Workshop: Crowdfunding For The Win

Workshop: Crowdfunding For The WinA few days ago I attended my first workshop at the still new WIMPSpace. The topic was something I’ve been toying with for a while, Crowdfunding For The Win, so I was looking forward learning more. It was led by Nancy Hayssen, who just had a successful crowdfunding campaign and raised $5000 to create a children’s book with the theme of courage and travel. The tagline of the book “Wild African Safari Book Gives Children 3 – 8 Years Old Courage to Dream!” It was a fun and informative morning and I learned quite a bit. She handed out several worksheets and information sheets and they will all come handy. However, because I have been playing with the idea of doing my own crowdfunding campaign I was already aware a lot of the aspects of such endeavor she mentioned. Below is the summary of the points that I didn’t know or wanted to ingrain deeper:

  • Why people fund you: they like you, owe you (e.g. a favor in the past), are inspired by you.
  • kickstarter.com all or nothing, only takes amazon payments
    indiegogo.com : flexible and fixed funding, takes paypal and CC
  • Put time in creating the solid strategy ahead of time, so when you launch things would be in place.
  • KS has an intuitive template. They used to review the project. Now they allow it to go live without review, but you can ask for them.
  • Contacting KS people is useless.
  • Tiered level reward structure is important. Not enough  or too many options.
  • Have a great video, failed campaigns had boring, long talking head videos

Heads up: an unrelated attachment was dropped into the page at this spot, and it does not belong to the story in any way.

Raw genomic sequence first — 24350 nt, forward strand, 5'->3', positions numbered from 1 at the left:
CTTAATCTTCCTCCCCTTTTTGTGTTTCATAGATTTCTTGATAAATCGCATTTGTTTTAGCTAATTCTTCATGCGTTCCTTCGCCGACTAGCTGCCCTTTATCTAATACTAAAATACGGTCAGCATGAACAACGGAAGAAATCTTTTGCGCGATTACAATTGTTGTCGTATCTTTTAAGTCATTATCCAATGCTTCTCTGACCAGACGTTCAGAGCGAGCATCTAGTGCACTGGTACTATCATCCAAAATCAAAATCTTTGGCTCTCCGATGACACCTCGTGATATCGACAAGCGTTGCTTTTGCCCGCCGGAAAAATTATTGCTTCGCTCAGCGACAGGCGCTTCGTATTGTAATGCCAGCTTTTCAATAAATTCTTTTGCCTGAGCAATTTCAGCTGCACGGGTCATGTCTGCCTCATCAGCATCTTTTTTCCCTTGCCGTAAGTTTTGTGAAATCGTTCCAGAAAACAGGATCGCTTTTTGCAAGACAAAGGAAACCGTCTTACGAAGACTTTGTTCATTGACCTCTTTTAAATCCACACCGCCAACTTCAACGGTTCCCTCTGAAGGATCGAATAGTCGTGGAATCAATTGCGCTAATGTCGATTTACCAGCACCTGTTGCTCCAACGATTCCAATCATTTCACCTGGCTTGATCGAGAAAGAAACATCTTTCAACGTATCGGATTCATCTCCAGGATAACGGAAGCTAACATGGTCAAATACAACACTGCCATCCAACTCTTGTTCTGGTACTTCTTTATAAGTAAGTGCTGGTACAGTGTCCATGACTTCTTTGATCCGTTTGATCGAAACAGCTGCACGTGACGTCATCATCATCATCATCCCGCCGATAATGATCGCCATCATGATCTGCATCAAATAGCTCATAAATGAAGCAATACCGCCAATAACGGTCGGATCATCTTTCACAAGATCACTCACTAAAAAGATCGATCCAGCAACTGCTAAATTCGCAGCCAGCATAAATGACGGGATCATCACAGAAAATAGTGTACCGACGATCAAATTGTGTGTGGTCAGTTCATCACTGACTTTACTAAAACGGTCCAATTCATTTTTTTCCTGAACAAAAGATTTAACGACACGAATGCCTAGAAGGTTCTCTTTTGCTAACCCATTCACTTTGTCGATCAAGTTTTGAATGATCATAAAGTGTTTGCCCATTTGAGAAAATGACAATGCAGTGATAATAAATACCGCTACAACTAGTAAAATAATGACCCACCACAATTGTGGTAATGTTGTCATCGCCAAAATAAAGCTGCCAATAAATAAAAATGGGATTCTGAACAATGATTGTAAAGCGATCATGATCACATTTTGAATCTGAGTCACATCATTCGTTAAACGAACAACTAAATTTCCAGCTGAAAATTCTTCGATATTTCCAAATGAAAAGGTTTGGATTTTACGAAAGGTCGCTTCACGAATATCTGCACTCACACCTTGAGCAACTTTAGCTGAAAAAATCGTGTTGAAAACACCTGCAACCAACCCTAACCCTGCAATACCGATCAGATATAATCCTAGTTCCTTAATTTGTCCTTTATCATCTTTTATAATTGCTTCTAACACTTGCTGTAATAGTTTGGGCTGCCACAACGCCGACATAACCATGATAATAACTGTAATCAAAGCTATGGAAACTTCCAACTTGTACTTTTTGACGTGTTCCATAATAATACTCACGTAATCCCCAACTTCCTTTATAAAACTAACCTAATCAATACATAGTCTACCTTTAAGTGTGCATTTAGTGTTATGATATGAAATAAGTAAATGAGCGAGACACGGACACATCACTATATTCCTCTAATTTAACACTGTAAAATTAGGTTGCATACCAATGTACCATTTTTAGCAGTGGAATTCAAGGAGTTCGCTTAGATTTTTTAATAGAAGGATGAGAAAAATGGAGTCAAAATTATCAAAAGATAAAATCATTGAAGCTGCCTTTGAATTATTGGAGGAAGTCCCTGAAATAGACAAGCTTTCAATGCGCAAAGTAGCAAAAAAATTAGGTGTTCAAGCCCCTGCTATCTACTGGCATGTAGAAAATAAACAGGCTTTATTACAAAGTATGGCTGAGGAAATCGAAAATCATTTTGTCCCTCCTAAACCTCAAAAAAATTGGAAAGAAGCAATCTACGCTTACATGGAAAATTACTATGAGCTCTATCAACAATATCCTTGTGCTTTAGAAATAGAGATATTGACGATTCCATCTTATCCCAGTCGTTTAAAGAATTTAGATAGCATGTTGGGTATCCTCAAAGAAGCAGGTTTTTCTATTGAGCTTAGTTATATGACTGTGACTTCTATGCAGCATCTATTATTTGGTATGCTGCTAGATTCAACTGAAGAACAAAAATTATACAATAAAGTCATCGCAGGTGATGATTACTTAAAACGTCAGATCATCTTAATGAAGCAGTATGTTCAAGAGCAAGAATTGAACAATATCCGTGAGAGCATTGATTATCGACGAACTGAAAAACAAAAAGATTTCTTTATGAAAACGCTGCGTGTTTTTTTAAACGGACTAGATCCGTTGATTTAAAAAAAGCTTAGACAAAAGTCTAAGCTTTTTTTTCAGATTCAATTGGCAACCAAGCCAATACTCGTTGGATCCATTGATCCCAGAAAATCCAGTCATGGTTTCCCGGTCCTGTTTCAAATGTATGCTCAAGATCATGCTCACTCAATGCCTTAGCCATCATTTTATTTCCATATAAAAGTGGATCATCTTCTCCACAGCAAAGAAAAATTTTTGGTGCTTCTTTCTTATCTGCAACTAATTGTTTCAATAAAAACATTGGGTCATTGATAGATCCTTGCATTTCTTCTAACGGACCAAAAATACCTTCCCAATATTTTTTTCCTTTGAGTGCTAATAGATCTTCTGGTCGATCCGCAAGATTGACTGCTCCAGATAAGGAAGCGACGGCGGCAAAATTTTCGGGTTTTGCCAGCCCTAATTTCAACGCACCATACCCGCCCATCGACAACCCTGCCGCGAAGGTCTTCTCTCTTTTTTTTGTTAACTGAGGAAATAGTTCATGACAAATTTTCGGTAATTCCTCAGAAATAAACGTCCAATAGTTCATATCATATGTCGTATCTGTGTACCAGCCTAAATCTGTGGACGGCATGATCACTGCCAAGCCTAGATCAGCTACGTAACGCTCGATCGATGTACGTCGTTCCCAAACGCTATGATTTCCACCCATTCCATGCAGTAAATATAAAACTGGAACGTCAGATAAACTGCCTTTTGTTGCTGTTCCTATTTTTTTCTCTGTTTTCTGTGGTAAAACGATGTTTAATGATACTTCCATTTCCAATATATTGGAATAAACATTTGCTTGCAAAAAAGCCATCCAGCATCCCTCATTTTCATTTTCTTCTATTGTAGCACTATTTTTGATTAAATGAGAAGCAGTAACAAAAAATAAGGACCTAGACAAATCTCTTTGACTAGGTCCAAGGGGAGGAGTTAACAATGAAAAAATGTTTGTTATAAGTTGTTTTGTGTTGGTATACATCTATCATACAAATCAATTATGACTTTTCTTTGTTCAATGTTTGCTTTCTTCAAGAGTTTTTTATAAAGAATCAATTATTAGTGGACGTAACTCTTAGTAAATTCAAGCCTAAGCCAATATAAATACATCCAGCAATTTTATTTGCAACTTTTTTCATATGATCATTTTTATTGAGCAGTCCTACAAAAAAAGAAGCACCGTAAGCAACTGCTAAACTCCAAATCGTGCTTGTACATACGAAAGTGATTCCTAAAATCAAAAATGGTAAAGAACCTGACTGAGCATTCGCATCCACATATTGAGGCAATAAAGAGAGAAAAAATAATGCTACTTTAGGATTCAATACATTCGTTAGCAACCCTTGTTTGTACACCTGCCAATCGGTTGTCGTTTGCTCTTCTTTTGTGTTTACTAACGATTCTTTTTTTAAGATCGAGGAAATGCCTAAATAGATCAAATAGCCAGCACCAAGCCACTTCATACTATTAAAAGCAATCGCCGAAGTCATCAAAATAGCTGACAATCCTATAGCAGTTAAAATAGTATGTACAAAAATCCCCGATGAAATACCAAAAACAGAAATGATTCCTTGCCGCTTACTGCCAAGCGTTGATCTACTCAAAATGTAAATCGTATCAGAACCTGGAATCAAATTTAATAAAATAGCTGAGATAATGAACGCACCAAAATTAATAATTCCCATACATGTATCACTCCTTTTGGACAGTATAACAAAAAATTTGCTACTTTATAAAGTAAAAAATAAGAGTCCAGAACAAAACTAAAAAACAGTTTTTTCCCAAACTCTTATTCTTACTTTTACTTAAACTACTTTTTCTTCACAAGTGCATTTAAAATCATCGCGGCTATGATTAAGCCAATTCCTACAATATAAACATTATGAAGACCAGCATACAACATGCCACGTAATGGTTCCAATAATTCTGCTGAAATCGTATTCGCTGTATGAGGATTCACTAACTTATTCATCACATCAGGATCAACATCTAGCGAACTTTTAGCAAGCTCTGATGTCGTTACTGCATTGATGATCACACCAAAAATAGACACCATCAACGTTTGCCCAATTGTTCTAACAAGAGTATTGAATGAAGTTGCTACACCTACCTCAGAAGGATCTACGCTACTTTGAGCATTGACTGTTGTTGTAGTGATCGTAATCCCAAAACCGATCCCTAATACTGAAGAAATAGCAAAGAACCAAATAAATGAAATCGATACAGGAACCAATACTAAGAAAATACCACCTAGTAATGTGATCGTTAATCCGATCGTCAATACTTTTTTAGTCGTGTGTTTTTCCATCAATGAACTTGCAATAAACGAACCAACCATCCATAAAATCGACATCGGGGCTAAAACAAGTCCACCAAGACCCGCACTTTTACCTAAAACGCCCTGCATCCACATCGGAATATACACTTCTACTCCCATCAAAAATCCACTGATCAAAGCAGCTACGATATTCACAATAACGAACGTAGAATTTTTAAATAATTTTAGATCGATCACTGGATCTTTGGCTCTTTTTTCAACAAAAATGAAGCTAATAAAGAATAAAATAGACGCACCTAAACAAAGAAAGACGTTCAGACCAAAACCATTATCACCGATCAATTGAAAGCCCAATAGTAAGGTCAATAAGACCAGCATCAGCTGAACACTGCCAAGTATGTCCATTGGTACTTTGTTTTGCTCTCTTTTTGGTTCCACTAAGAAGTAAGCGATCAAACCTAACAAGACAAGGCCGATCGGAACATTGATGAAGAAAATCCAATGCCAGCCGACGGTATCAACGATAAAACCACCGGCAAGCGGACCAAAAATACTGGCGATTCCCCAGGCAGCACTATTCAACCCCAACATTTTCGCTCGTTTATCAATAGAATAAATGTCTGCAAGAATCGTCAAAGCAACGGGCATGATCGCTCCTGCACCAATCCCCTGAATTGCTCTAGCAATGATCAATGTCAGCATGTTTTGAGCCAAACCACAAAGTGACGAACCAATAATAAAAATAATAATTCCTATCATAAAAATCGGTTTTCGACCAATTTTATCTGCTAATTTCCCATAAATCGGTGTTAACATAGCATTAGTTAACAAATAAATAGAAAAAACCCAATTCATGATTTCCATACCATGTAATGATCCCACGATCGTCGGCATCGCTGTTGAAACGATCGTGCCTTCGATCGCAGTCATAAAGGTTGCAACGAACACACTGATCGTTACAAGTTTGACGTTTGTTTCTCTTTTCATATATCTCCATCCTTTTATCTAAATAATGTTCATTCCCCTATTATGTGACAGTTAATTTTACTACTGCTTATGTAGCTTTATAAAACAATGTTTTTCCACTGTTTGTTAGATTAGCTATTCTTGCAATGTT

• People can opt for no rewards, just get money
  • Create digital rewards for under $25
  • Average pledge is 25 no KS
  • Include rewards in the body of the page too
  • Break down how you would spend the figure you want to raise in % (e.g. KS is 5%)
  • Include this kind of verbiage for each item “include all rewards above”
  • Giving an experience for someone is best for the highest rewards
  • When you get your email list together: reach out to them a few days before their launch
    (Reading Rainbow example, they reached their goal fast and then added stretch goals )
  • Stretch goal: extra goodie for funders
  • When you reach that: give a unique experience. (up your pledge)
  • Mid-way rewards you can add later; price them lower than retail cost
  • Charity is tricky on KC: but it can be a gift: make a child a pilot for a day.
  • You don’t want the project to be complete. You want ongoing support to make it happen.
  • 46% of KS projects go funding
  • It’s a full time job to reach out everyone every day. Keep asking/email people, send out well-crafted messages to funders
  • KS page stays online even after time is up. You can delete it before it ends though
  • You cannot give away other people’s stuff, keep it in your brand.
  • Get another organization to send out your message.
  • Ask existing pledgers to up their pledge
  • Swap pledges with other KS campaigns
  • KS has good statistics, including on video views
  • You can hire someone to do the pre-work, but during the campaign it needs to be you who is reaching out to people. Post-production is on you too.
  • Saving grace: Save the person who knows you and has money the last
  • You can export the list from KS in Excel
  • In order to get people who don’t know you they need some momentum: Have some funds already in there.
  • Food related crowdfunding for food: Credibles.co
  • Patreon.com for ongoing project
  • Video is very important: storyboard it, make it not boring, add music
  • Have a call to action in the video itself

 

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Gabor Por